Parts of the two buildings will be set back from the street to make them appear less tall than they really are. The side facing Roosevelt will only have three stories at the street, and the side facing State will only have one floor at the street, with the upper three stories set back 50 feet. A pedestrian promenade will connect Roosevelt and State streets between the two buildings.
Several speakers said the project is an example of “smart growth,” in which more dense residential development with affordable homes is built near public transit, jobs and services.
“This is exactly where a mixed-income project should be located,” said Angeli Calinog , a policy manager for the nonprofit public transit advocate Circulate San Diego.
“This is one of the best projects we’ve seen in many, many years, and the first one to use the new Village and Barrio Master Plan,” said Gary Nessim, a Carlsbad Village business owner. “It fits the community very nicely.”
While all the speakers at the council meeting supported the project, a few residents wrote letters in opposition.
“It’s sad to see major developments taking over our beach town,” wrote lifelong resident Adam Faringhy. “I beg of the City Council to slow their pace and consider saving some of our local landmarks.”
Others said the project would increase traffic congestion and force out more small businesses.
But most were in support, including Christine Davis, executive director of The Carlsbad Village Association, a nonprofit that promotes business and culture in the Village.
“While a large project, it has been thoughtfully broken into smaller pieces to blend into our downtown environment,” Davis wrote.
What a difference compared to the second half of 2019:
San Diego Non-Seasonally-Adjusted CSI changes:
If we can sustain the monthly 1.8% increase x 12 = 21.6%.
This index is a three-month running average, so it represents prices from July through September, when buyers were eagerly seeking homes with more space for working and schooling at home due to the coronavirus.
“Housing prices were notably – I am tempted to say ‘very’ – strong in September,” said Craig J. Lazzara, managing director and global head of index investment strategy at S&P Dow Jones Indices. “This month’s increase may reflect a catch-up of COVID-depressed demand from earlier this year; it might also presage future strength, as COVID encourages potential buyers to move from urban apartments to suburban homes. The next several months’ reports should help to shed light on this question.”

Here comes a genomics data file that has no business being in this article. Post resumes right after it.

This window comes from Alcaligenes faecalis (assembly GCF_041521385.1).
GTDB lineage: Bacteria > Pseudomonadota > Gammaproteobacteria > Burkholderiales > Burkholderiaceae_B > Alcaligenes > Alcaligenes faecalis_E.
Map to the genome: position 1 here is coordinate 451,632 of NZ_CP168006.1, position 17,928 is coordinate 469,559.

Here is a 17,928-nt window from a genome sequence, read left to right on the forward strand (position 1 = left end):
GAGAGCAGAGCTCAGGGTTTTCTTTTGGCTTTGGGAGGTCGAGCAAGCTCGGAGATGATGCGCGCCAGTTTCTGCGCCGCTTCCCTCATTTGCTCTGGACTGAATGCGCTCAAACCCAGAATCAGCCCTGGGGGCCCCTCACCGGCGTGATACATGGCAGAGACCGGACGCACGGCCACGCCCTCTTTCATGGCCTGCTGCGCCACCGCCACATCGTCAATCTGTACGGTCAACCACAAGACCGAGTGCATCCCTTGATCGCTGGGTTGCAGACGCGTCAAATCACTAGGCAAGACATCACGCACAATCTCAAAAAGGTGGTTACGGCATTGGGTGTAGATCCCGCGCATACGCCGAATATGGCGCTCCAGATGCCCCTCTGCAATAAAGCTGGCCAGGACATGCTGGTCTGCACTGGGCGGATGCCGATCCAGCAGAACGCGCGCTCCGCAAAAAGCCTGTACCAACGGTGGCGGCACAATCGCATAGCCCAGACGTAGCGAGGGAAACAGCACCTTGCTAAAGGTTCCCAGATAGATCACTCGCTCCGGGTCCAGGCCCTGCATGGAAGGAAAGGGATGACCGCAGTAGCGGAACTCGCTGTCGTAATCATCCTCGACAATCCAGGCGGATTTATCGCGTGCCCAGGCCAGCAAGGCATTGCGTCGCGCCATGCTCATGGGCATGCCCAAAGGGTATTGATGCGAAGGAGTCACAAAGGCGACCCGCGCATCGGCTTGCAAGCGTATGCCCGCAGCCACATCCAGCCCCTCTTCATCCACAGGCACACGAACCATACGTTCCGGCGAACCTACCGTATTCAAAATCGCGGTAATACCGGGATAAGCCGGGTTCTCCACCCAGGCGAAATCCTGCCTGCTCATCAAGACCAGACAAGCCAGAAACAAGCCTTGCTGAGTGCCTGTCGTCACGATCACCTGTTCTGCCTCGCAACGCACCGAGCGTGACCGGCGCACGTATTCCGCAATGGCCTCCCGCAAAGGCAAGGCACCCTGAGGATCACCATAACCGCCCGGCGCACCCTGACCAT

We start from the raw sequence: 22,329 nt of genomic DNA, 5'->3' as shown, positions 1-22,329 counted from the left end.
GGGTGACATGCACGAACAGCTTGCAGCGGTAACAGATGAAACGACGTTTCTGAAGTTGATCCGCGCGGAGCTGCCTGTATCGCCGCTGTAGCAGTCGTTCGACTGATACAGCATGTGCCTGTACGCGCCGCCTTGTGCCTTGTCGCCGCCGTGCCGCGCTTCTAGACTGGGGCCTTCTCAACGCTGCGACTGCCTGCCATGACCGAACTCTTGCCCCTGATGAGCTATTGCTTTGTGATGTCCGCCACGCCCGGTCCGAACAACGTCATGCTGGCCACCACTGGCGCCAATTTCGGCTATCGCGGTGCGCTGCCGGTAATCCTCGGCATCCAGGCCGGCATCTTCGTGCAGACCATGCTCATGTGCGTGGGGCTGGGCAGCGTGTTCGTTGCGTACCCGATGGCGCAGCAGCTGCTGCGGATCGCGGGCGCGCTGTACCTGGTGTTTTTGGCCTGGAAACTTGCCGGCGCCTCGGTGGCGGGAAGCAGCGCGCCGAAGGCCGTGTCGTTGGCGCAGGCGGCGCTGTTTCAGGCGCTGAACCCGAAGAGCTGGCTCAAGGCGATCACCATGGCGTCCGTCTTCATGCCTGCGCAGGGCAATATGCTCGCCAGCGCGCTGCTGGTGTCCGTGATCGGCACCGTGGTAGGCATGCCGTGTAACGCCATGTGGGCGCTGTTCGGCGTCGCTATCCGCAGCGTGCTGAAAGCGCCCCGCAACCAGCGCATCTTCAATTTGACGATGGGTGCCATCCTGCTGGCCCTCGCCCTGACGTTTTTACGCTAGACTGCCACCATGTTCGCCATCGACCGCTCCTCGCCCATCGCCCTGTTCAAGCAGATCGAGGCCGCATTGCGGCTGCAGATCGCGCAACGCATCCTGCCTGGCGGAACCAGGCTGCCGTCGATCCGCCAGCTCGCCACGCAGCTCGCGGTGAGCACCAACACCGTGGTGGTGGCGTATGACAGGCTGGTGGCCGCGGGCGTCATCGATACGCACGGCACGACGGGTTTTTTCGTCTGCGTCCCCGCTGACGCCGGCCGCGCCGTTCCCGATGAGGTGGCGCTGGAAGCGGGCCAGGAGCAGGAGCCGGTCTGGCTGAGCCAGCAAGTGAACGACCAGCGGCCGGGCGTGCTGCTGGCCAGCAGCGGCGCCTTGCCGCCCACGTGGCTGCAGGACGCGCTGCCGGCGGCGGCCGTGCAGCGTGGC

Phoenix, Seattle and San Diego continued to see the highest annual gains among the 19 cities (excluding Detroit) in September. Home prices in Phoenix rose 11.4% year over year, followed by Seattle with a 10.1% increase and San Diego with a 9.5% increase.
Health, unemployment, stairs, taxes, finances, politics…….selling your home is becoming the answer for everything!
More than 2.5 million American homeowners have stopped paying their mortgages, taking advantage of penalty-free forbearance periods offered by lenders.
What happens when the free pass fades away next year?
Not much, and certainly nothing approaching the flood of foreclosures that defined the Great Recession, according to the emerging consensus among economists. While some homeowners are sure to feel the pain of forced sales, housing experts increasingly expect the end of forbearance to be a non-event for the gravity-defying housing market.
That’s largely because home prices have risen sharply during the coronavirus pandemic. As a result, homeowners who find themselves unable to pay their mortgages when their forbearance periods end likely will be able to sell for a profit, rather than going into foreclosure.
“If they have equity, they can always sell off the house and pay the mortgage,” says Ralph DeFranco, global chief economist at mortgage insurance company Arch Capital Services. “It’s not a great outcome, but it’s less terrible than letting the bank take it and sell it.”
I showed three houses over the weekend, and other buyer groups were looking before and after. For every hot buy, it seems like there are 5-10 buyers!
This enthusiastic demand coming in November can only mean that the 2021 market is going to go ballistic. We will get the latest Case-Shiller Index tomorrow, and the month-over-month gain is going to be close to 2% for the San Diego metro area.
Even Zillow is getting more fired up – they raised their forecast of annual appreciation for Del Mar.
+6.9% forecast last month
+8.5% forecast this month!
If the high-end goes up 8.5% in the next year, then the low- and mid-range markets should be even hotter!
Here were their forecasts for our local NSDCC areas from last month:
If we have an uptick in boomer inventory that cools off the market slightly (and the right surge could increase sales) then we should survive quite nicely at 3/4 speed of where we’ve been the last few months!